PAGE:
Hospital supervisor wins landmark appeal over workplace bullying

Michelle Hayes, Hayes Solicitors. Pic: Cian Reinhardt

A SUPERVISOR who was intermittently bullied by the staff she supervised at University Hospital Limerick has been successful at the Court of Appeal in overturning the decision to dismiss her case for damages.

According to her solicitors, the verdict extends the law on employer liability in relation to employees and imposes a higher duty of care on employers.

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Geraldine McCarthy sued ISS Ireland and HSE after she was subjected to five separate incidents of intimidation, shouting, abusive and unwelcome conduct in her workplace at University Hospital Limerick (UHL).

Employed by ISS Ireland at UHL, Ms McCarthy claimed that the incidents of unacceptable conduct were perpetrated by fellow employees under her supervision and when she complained to her superiors no action was taken.

The case was heard at the High Court by former High Court President Mr Justice Kearns who dismissed Ms McCarthy’s case on the basis that ISS Ireland was not liable to her over the actions of her fellow employees.

He said that the incidents were isolated and unrelated There were several months between each incident and involved different employees.

However, Ms McCarthy appealed the ruling of the High Court through her solicitor, Michelle Hayes, of Hayes Solicitors to the Court of Appeal.

Overturning the decision of the High Court, the three judge Court of Appeal after it was convinced of the cumulative effect of the various incidents that Ms McCarthy was subjected to, the breaches of health and safety which had occurred, the failure of the employer to provide a safe place of work, and the failure of ISS Ireland to investigate each incident following the complaints made and to take action to prevent a recurrence.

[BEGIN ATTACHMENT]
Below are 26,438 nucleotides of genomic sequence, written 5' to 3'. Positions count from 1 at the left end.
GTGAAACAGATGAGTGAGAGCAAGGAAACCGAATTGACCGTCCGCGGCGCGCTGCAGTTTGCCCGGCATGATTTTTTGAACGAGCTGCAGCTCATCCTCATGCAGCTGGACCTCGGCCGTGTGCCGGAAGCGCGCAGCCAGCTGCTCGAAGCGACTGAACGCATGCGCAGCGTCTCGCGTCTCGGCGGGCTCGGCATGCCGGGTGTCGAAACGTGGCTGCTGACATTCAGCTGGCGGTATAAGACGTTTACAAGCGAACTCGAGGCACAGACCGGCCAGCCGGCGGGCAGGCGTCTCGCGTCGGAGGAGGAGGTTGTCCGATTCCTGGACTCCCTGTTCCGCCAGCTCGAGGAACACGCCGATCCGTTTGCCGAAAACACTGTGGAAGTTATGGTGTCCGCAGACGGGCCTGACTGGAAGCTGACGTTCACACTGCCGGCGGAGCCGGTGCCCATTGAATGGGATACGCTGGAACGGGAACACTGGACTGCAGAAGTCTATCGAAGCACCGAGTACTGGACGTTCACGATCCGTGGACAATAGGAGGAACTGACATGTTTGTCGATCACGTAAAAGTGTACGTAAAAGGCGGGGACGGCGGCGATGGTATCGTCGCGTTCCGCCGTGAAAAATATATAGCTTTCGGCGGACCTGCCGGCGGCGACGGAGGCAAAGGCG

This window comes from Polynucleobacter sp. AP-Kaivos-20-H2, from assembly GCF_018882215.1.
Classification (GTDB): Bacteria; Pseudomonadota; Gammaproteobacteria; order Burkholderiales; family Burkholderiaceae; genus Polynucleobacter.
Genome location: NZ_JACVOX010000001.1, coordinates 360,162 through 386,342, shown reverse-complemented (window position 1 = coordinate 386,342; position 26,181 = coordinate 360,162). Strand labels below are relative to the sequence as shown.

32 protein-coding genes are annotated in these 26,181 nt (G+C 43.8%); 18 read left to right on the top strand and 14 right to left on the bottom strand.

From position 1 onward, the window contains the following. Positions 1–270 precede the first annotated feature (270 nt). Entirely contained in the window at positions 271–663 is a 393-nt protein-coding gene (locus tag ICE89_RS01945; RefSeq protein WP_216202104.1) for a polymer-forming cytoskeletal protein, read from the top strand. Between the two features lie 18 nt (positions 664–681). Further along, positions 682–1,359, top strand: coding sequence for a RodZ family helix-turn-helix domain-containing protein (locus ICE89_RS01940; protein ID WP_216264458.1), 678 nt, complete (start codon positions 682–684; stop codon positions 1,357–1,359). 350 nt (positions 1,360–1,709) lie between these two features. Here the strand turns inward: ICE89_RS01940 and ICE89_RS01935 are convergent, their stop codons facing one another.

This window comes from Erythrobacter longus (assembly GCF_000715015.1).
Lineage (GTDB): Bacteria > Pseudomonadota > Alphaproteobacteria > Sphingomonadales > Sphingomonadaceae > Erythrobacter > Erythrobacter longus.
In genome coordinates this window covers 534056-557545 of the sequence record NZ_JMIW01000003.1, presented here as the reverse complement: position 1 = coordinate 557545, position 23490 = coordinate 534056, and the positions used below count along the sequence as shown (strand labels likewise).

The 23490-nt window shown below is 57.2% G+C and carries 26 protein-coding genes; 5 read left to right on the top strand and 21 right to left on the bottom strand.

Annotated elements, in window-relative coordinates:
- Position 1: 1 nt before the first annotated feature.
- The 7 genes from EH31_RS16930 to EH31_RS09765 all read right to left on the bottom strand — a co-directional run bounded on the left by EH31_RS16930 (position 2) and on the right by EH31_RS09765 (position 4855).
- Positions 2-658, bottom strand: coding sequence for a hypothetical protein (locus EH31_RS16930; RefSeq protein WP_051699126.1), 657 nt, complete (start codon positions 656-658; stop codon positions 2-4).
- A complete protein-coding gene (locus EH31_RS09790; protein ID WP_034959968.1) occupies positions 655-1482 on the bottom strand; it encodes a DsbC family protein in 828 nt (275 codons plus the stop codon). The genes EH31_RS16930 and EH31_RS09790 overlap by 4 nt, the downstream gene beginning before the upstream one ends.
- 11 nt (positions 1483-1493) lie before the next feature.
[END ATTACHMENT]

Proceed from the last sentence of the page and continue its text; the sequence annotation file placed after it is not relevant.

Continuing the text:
Commenting on the decision of the Court of Appeal, solicitor Michelle Hayes said that the case extends the law on employer liability in relation to events of this nature in the workplace involving fellow employees.

Outlining that supervisors such as Ms McCarthy would not have a remedy before this ruling.

“The case imposes a higher duty of care upon employers. In Ms McCarthy’s case, the Court of Appeal ruled that the employer had breached its duty of care to Ms McCarthy, had failed to provide a safe place of work and was negligent.

“The judgement is of particular importance to employers and employees when considering potential employer liability for inter-employee events in the workplace,” she added.

In its ruling, the three judge court said that the incidents caused stress and anxiety to Ms McCarthy and resulted in her leaving her employment.

Justices Peart, Hogan and Whelan concluded that Mr Justice Kearns erred in dismissing Ms McCarthy’s case

Despite referring to Ms McCarthy as “a very genuine person” who “was doing her best”, he was wrong to suggest that ISS Ireland was not liable to Ms McCarthy for the actions of fellow employees under her supervision.

ISS Ireland failed to provide a safe place of work at UHL and was therefore negligent.

Mr Justice Peart said that Ms McCarthy was not the employer of those whom she supervises, yet she has authority over them. She can both direct the work they are to do, and check that it has been done correctly. It is the sort of role that can potentially bring her into conflict with those under her supervision.

“I would consider it reasonable that an employer of such a supervisor should have a particular duty of care towards a supervisor, and to anticipate that such conflict might occur, and to have procedures in place to minimise such conflict and to deal with it when it occurs so as to prevent as far as reasonably possible any recurrence.”